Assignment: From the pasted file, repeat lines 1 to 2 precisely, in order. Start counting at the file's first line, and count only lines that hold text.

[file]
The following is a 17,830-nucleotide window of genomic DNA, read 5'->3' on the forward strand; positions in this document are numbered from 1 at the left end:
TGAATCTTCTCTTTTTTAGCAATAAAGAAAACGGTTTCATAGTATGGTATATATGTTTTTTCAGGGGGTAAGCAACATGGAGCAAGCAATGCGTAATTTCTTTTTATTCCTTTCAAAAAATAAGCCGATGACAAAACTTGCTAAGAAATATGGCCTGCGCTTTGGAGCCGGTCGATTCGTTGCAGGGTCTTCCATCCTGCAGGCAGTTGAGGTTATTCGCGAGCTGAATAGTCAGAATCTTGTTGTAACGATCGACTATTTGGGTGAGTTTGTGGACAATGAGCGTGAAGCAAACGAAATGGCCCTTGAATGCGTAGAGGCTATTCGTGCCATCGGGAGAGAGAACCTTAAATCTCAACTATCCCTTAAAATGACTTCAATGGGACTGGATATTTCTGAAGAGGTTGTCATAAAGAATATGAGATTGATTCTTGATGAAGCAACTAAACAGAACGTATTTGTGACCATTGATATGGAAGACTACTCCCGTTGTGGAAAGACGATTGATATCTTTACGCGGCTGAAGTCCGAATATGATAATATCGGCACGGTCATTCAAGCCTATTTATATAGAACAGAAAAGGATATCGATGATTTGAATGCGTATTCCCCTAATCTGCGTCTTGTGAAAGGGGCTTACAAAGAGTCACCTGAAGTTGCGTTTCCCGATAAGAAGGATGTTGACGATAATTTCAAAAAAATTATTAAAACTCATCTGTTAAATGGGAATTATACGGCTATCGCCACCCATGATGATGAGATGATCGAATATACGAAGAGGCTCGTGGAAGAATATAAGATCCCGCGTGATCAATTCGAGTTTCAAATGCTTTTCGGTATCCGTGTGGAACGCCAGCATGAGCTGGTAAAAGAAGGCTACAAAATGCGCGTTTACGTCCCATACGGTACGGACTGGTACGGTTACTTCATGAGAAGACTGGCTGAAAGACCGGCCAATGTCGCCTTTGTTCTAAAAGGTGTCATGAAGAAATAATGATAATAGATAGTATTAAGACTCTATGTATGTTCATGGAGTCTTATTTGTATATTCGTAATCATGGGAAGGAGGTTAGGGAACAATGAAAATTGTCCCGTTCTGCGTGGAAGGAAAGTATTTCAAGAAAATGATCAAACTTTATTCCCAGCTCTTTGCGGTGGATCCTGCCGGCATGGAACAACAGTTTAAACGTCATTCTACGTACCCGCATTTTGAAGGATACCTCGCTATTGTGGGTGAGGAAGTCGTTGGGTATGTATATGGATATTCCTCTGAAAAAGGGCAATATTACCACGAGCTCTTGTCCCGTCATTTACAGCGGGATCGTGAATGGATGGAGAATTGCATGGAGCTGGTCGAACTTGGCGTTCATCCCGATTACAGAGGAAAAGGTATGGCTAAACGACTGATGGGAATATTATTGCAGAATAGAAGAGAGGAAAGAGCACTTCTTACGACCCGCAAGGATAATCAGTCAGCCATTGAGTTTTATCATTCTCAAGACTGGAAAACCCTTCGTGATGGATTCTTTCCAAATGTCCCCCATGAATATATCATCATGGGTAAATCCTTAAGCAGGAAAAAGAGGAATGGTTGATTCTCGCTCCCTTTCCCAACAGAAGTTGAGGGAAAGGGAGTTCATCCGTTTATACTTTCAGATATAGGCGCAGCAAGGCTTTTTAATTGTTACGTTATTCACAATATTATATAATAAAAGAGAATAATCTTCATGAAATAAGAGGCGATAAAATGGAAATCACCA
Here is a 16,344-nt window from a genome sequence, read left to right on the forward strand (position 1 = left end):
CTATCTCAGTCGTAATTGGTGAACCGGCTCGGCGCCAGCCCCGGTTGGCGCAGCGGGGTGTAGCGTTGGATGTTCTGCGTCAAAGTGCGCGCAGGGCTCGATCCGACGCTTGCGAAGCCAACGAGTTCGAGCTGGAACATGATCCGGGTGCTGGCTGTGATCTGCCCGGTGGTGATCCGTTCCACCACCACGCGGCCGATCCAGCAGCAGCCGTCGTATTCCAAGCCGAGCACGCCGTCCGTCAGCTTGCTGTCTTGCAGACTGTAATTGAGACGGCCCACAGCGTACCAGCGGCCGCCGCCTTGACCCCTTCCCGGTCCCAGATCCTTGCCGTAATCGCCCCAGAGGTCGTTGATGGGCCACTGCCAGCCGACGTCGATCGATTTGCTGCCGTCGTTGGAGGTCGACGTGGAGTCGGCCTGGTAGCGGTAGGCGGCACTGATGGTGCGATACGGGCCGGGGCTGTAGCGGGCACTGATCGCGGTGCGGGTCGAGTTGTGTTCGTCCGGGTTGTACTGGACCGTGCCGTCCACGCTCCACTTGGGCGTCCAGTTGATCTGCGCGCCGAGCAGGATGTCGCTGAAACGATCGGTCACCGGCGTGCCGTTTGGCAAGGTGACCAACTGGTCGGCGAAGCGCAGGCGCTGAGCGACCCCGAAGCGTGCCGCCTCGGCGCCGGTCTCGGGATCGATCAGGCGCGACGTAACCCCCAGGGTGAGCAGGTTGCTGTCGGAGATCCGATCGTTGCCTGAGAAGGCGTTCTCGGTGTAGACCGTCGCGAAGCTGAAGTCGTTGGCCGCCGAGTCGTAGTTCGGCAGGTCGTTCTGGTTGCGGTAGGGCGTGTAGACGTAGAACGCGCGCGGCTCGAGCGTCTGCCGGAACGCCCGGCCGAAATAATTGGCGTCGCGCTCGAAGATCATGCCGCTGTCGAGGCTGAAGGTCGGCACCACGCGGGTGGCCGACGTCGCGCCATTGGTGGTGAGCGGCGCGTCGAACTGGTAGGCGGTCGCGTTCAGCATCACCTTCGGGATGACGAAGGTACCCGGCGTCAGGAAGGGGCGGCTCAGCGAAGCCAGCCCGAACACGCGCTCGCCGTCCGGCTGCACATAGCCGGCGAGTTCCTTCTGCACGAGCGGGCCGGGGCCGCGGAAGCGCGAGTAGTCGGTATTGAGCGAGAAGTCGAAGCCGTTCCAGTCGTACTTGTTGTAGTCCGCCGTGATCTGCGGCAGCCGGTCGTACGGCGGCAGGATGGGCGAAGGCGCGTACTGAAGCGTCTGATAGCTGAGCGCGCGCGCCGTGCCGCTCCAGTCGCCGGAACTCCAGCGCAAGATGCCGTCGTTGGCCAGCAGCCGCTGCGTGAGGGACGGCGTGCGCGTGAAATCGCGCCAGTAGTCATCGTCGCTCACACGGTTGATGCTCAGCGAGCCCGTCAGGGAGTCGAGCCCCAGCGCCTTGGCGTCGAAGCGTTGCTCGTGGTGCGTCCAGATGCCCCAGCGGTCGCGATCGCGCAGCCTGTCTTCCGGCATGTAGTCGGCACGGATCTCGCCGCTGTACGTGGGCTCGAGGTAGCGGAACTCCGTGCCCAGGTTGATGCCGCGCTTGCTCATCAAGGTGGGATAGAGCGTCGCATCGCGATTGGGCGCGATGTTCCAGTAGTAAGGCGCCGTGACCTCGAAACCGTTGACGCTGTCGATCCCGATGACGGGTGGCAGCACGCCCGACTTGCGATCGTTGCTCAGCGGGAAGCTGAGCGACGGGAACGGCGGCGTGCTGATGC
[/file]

The following is a 17,830-nucleotide window of genomic DNA, read 5'->3' on the forward strand; positions in this document are numbered from 1 at the left end:
TGAATCTTCTCTTTTTTAGCAATAAAGAAAACGGTTTCATAGTATGGTATATATGTTTTTTCAGGGGGTAAGCAACATGGAGCAAGCAATGCGTAATTTCTTTTTATTCCTTTCAAAAAATAAGCCGATGACAAAACTTGCTAAGAAATATGGCCTGCGCTTTGGAGCCGGTCGATTCGTTGCAGGGTCTTCCATCCTGCAGGCAGTTGAGGTTATTCGCGAGCTGAATAGTCAGAATCTTGTTGTAACGATCGACTATTTGGGTGAGTTTGTGGACAATGAGCGTGAAGCAAACGAAATGGCCCTTGAATGCGTAGAGGCTATTCGTGCCATCGGGAGAGAGAACCTTAAATCTCAACTATCCCTTAAAATGACTTCAATGGGACTGGATATTTCTGAAGAGGTTGTCATAAAGAATATGAGATTGATTCTTGATGAAGCAACTAAACAGAACGTATTTGTGACCATTGATATGGAAGACTACTCCCGTTGTGGAAAGACGATTGATATCTTTACGCGGCTGAAGTCCGAATATGATAATATCGGCACGGTCATTCAAGCCTATTTATATAGAACAGAAAAGGATATCGATGATTTGAATGCGTATTCCCCTAATCTGCGTCTTGTGAAAGGGGCTTACAAAGAGTCACCTGAAGTTGCGTTTCCCGATAAGAAGGATGTTGACGATAATTTCAAAAAAATTATTAAAACTCATCTGTTAAATGGGAATTATACGGCTATCGCCACCCATGATGATGAGATGATCGAATATACGAAGAGGCTCGTGGAAGAATATAAGATCCCGCGTGATCAATTCGAGTTTCAAATGCTTTTCGGTATCCGTGTGGAACGCCAGCATGAGCTGGTAAAAGAAGGCTACAAAATGCGCGTTTACGTCCCATACGGTACGGACTGGTACGGTTACTTCATGAGAAGACTGGCTGAAAGACCGGCCAATGTCGCCTTTGTTCTAAAAGGTGTCATGAAGAAATAATGATAATAGATAGTATTAAGACTCTATGTATGTTCATGGAGTCTTATTTGTATATTCGTAATCATGGGAAGGAGGTTAGGGAACAATGAAAATTGTCCCGTTCTGCGTGGAAGGAAAGTATTTCAAGAAAATGATCAAACTTTATTCCCAGCTCTTTGCGGTGGATCCTGCCGGCATGGAACAACAGTTTAAACGTCATTCTACGTACCCGCATTTTGAAGGATACCTCGCTATTGTGGGTGAGGAAGTCGTTGGGTATGTATATGGATATTCCTCTGAAAAAGGGCAATATTACCACGAGCTCTTGTCCCGTCATTTACAGCGGGATCGTGAATGGATGGAGAATTGCATGGAGCTGGTCGAACTTGGCGTTCATCCCGATTACAGAGGAAAAGGTATGGCTAAACGACTGATGGGAATATTATTGCAGAATAGAAGAGAGGAAAGAGCACTTCTTACGACCCGCAAGGATAATCAGTCAGCCATTGAGTTTTATCATTCTCAAGACTGGAAAACCCTTCGTGATGGATTCTTTCCAAATGTCCCCCATGAATATATCATCATGGGTAAATCCTTAAGCAGGAAAAAGAGGAATGGTTGATTCTCGCTCCCTTTCCCAACAGAAGTTGAGGGAAAGGGAGTTCATCCGTTTATACTTTCAGATATAGGCGCAGCAAGGCTTTTTAATTGTTACGTTATTCACAATATTATATAATAAAAGAGAATAATCTTCATGAAATAAGAGGCGATAAAATGGAAATCACCA